8. ^ Jump up to:b Beel Jöran; Gipp, Bela; Stiller, Jan-Olaf (2009). “Information Retrieval On Mind Maps – What Could It Be Good For?”. Proceedings of the 5th International Conference on Collaborative Computing: Networking, Applications and Worksharing (CollaborateCom’09) . Washington: IEEE.
  9. Jump up^ Glennis Edge Cunningham (2005). Mindmapping: Its Effects on Student Achievement in High School Biology (PhD). The University of Texas at Austin.
  10. ^ Jump up to:b Brian Holland, Lynda Holland, Jenny Davies (2004). “An investigation into the concept of mind mapping and the use of mind mapping software to support and improve student academic performance”.
  11. Jump up^ From Antoni, AV, Zipp, GP (2006). “Applications of the Mind Map Learning Technique in Chiropractic Education: A Pilot Study and Literature”.
  12. ^ Jump up to:b Farrand, P .; Hussain, F .; Hennessy, E. (2002). “The efficacy of the mind map technical study” . Medical Education . 36 (5): 426-431. doi : 10.1046 / j.1365-2923.2002.01205.x . PMID  12028392 . Retrieved 2009-02-16 .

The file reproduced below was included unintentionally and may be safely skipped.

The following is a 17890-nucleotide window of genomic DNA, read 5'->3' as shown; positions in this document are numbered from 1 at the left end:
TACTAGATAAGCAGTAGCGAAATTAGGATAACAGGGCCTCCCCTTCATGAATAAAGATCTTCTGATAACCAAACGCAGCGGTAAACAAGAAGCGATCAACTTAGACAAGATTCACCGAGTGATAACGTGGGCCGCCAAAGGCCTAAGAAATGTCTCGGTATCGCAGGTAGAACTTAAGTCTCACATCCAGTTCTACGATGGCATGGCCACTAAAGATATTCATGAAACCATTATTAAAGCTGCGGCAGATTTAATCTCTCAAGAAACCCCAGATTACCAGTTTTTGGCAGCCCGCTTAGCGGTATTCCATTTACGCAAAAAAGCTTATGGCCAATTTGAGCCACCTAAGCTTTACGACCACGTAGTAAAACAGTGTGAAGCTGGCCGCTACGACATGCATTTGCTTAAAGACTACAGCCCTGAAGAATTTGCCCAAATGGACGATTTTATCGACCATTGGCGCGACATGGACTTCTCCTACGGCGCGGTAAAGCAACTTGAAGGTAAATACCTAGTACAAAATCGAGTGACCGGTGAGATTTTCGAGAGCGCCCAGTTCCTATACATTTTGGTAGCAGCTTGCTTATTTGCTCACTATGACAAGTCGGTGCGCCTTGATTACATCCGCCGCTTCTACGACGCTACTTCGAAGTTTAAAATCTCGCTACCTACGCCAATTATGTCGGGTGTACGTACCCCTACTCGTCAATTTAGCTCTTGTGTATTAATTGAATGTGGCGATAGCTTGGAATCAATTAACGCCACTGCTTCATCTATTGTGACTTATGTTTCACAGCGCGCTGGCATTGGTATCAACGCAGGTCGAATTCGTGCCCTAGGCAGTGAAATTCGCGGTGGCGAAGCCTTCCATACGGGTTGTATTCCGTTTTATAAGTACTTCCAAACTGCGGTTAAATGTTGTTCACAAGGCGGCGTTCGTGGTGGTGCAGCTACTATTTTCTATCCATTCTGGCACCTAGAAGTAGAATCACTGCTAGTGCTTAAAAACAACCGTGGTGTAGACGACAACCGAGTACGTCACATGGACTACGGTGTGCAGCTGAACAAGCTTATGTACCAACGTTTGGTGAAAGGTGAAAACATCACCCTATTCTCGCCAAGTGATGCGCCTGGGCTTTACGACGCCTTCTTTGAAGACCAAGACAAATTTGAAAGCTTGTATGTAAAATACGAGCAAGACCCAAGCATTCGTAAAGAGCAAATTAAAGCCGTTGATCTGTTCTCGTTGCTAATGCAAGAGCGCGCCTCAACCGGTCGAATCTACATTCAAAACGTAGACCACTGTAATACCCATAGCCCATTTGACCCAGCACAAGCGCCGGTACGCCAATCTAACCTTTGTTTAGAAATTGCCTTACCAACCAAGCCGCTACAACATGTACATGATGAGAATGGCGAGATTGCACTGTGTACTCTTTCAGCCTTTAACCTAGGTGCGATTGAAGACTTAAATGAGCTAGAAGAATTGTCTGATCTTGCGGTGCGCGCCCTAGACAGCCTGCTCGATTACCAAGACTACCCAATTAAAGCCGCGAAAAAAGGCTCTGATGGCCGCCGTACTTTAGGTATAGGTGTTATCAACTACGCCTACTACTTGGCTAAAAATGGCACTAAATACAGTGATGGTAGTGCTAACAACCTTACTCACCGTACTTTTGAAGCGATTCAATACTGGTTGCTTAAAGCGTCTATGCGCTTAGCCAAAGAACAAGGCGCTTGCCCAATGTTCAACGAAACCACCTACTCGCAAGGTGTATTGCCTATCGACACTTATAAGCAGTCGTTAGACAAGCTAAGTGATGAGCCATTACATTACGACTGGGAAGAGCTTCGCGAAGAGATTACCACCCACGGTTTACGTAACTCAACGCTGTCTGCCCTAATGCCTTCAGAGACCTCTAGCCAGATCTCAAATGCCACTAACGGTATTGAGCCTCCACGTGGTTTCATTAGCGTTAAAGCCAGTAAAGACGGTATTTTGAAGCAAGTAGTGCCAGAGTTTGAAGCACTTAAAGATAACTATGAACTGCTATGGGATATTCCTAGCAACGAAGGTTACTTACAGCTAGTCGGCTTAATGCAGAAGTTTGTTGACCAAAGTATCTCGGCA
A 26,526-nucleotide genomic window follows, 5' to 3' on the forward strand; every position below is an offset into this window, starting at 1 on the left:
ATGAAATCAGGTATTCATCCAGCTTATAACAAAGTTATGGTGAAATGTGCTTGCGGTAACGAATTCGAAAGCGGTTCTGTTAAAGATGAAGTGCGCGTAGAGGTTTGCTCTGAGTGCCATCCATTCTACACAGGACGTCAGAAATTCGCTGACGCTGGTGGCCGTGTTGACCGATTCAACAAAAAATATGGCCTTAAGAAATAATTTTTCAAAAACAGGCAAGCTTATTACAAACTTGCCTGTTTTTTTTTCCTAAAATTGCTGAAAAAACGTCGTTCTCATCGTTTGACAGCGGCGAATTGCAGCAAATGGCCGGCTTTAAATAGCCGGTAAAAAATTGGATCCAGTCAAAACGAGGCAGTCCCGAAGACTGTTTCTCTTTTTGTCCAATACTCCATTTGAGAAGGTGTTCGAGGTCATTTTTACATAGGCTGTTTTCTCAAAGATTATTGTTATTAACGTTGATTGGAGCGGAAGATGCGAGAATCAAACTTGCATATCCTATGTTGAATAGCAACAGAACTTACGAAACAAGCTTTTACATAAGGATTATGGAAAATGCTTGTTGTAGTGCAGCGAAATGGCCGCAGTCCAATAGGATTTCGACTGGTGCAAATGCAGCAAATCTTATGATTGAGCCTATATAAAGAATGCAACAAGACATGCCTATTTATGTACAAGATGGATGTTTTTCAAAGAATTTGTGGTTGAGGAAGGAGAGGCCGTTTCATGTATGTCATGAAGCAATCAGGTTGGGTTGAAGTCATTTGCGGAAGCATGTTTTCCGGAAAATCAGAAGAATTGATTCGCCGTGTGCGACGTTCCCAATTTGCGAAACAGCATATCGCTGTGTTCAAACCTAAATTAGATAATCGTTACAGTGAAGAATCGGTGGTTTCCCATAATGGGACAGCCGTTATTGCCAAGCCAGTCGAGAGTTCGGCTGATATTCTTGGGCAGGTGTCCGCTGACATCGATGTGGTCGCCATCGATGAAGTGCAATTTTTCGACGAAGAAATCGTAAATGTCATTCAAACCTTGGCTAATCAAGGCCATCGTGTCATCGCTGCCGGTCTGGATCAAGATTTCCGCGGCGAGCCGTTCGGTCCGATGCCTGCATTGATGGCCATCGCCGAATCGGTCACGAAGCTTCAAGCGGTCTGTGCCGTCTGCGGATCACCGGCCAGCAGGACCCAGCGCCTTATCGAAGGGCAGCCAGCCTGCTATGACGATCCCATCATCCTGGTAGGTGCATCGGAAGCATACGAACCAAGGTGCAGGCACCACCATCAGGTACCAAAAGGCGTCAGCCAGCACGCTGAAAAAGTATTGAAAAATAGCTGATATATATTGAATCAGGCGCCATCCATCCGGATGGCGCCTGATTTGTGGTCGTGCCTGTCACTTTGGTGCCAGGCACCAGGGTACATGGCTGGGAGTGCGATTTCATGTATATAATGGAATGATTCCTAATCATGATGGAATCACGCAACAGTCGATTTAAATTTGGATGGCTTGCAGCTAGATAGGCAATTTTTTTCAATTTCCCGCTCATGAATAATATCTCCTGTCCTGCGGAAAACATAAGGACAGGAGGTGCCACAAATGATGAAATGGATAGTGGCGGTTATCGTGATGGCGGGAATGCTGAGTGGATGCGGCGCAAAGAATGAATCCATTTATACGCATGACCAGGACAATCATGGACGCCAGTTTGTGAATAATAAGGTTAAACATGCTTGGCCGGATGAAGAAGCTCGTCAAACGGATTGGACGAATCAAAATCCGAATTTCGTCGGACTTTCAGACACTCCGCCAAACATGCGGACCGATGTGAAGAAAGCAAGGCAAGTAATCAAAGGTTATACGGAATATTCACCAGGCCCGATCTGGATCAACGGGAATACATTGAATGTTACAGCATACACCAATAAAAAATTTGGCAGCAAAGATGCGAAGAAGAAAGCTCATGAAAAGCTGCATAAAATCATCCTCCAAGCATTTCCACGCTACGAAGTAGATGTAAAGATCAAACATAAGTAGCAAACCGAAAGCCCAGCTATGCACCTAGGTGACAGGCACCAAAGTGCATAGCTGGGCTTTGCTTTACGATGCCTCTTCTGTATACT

13. Jump up^ Nesbit, JC, Adesope, OO (2006). “Learning with concept and knowledge maps: A meta-analysis”. Review of Educational Research . Sage Publications. 76 (3): 413. doi : 10.3102 / 00346543076003413 .
  14. Jump up^ Joeran Beel, Stefan Langer (2011). An Exploratory Analysis of Mind Maps. Proceedings of the 11th ACM Symposium on Document Engineering (DocEng’11) (PDF) . ACM . Retrieved 1 November 2013 .
  15. Jump up^ Claudine Brucks, Christoph Schommer (2008). “Assembling Actor-based Mind-Maps from Text Stream”. CoRR . abs / 0810.4616.
  16. Jump up^ Rothenberger, T, Oez, S, Tahirovic, E, Schommer, Christoph (2008). “Figuring out Actors in Text Streams: Using Collocations to Establish Incremental Mind-maps”. arXiv : 0803.2856  .
  17. Jump up^ Robert Plotkin (2009). “Software tool for creating outlines and mind maps that generate subtopics automatically”. USPTO Application: 20090119584 .
  18. Jump up^ Santos, Devin (15 February 2013). “Top 10 Totally Free Mind Mapping Software Tools” . IMDevin . Retrieved 10 July 2013 .